The Supreme Court will hear a plea for a reference to the constitution bench next month about electoral bonds

During its meeting on Thursday, the Supreme Court agreed to refer petitions challenging the electoral bond scheme to constitutional bench in January.

Advocate Prashant Bhushan, who requested the reference, was informed by a bench of Justices B R Gavai and Vikram Nath that he will need to appear for a preliminary hearing.

The matter involves “weighty public issues” that require a “authoritative pronouncement,” according to Bhushan.

Since the matter has been pending for a long time, the bench asked, “What is the pressing urgency that it should be heard on the penultimate day before vacation? In response, the court said it would hear the matter next month.

The SC will be on Christmas recess from December 19 and will reopen on January 2.

On March 26, 2021, the SC had dismissed an application seeking a stay on any fresh sale of electoral bonds ahead of the Assembly elections that were due at the time.

There is no iron curtain behind which the operations under the scheme can’t be pierced, as claimed by the apex court regarding the “complete anonymity” of purchasers of the bonds.

In dismissing the court’s request not to allow the sale of the bonds for another six months until the main petition challenging the scheme is decided, the court emphasized that the bonds had already been issued without any impediment in the past and that “certain safeguards” had been ordered.

The scheme was introduced on January 2, 2018, and the bonds are released periodically in January, April, July and October every year. Due to the fact that they were released without impediment in 2018, 2019, and 2020; and because this court has already provided certain safeguards in its interim order dated April 12, 2019, we do not see any justification for granting a stay at this point,” the SC had stated at the time of dismissing the applications.

Earlier this month, the court issued an interim order ordering political parties to submit to the Election Commission details of donations they receive through electoral bonds.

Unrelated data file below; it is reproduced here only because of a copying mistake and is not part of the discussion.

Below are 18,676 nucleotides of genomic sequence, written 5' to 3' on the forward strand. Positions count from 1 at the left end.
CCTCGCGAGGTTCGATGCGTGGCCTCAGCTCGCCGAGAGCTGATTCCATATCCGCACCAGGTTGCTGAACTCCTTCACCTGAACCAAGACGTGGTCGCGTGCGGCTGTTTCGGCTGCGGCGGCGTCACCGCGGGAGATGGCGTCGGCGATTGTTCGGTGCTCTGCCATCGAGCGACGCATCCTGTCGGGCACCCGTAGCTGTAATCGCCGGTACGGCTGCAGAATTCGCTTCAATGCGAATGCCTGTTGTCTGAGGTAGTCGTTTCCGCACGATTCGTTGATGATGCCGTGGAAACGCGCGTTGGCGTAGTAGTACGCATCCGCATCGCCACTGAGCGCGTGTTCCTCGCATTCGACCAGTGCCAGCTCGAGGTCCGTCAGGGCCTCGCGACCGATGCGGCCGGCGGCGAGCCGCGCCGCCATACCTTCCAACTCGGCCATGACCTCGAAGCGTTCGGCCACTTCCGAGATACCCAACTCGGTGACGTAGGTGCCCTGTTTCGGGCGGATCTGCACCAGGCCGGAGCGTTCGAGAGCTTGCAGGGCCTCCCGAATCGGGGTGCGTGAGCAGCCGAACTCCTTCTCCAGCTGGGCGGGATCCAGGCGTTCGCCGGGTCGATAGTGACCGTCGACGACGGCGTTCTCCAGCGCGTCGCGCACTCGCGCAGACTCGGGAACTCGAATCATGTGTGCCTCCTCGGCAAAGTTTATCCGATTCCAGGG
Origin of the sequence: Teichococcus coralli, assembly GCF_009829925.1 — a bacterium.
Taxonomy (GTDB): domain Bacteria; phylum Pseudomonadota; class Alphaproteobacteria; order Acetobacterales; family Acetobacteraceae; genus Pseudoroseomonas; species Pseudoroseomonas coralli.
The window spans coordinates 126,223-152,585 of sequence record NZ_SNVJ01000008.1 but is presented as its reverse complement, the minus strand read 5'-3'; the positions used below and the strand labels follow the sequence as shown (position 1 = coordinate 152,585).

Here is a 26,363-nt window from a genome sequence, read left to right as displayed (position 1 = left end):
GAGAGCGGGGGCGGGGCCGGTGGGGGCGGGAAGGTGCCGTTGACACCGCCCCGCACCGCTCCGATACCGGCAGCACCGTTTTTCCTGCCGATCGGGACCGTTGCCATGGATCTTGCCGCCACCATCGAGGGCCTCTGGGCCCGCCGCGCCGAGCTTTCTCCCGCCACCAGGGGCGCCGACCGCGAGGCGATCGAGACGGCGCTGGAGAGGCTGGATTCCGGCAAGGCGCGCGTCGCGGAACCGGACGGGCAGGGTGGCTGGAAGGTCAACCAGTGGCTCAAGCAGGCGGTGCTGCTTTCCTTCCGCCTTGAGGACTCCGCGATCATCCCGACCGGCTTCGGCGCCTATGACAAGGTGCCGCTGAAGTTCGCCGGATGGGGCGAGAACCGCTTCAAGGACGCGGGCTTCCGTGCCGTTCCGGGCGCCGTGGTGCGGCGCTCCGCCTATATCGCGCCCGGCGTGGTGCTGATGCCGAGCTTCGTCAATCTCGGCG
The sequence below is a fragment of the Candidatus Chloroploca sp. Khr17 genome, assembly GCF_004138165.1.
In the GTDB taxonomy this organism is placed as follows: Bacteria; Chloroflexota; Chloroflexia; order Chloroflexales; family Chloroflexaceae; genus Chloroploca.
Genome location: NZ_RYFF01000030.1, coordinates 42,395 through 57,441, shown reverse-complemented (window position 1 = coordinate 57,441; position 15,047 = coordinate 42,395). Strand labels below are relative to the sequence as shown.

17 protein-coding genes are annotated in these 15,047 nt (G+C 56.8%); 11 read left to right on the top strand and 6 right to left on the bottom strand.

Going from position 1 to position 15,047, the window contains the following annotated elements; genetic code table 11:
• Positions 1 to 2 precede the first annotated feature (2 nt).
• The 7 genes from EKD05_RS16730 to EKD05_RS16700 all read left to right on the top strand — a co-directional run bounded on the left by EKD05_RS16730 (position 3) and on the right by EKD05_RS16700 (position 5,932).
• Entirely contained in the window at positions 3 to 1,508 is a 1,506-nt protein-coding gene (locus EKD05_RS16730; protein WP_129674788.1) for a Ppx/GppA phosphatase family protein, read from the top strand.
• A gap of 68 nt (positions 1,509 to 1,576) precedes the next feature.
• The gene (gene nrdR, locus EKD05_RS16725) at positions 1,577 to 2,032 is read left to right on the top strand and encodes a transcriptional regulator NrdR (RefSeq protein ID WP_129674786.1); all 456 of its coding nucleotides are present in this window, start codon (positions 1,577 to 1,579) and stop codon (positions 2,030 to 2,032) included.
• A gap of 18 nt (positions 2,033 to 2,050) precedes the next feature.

Hi, my name is Nisha and I'm an educational journalist based in India. I've always been passionate about the power of education to transform lives, and that's what led me to pursue a career in journalism focused on this area. I completed my Bachelor's degree in English from Hindu College in Delhi in 2013 and then went on to earn my Master's in Journalism and Mass Communication from the Indian Institute of Mass Communication in 2017. During my studies, I also completed several short-term courses on Education in India, Sociology, and other related subjects to deepen my knowledge in this field. I'm particularly interested in improving access to quality education in rural areas, where students often face significant challenges. I've worked on a number of initiatives to address this issue, including advocating for better policies, resources, and practices that can make a difference. As an educational journalist, I'm passionate about using my platform to highlight important issues in the education space. I've covered a wide range of topics, including the impact of technology in the classroom, innovative approaches to teaching and learning, and the challenges facing students from marginalized communities. One of the things I love most about my work is the opportunity to constantly learn and grow. I'm an avid reader and believe that reading is key to expanding one's knowledge and perspective. I'm always seeking out new ideas and insights to help me better understand the world around me. In summary, as an educational journalist, I'm dedicated to using my skills and expertise to make a positive impact in the field of education. I'm committed to improving access to quality education for all students and to using my platform to raise awareness about important issues in this area.

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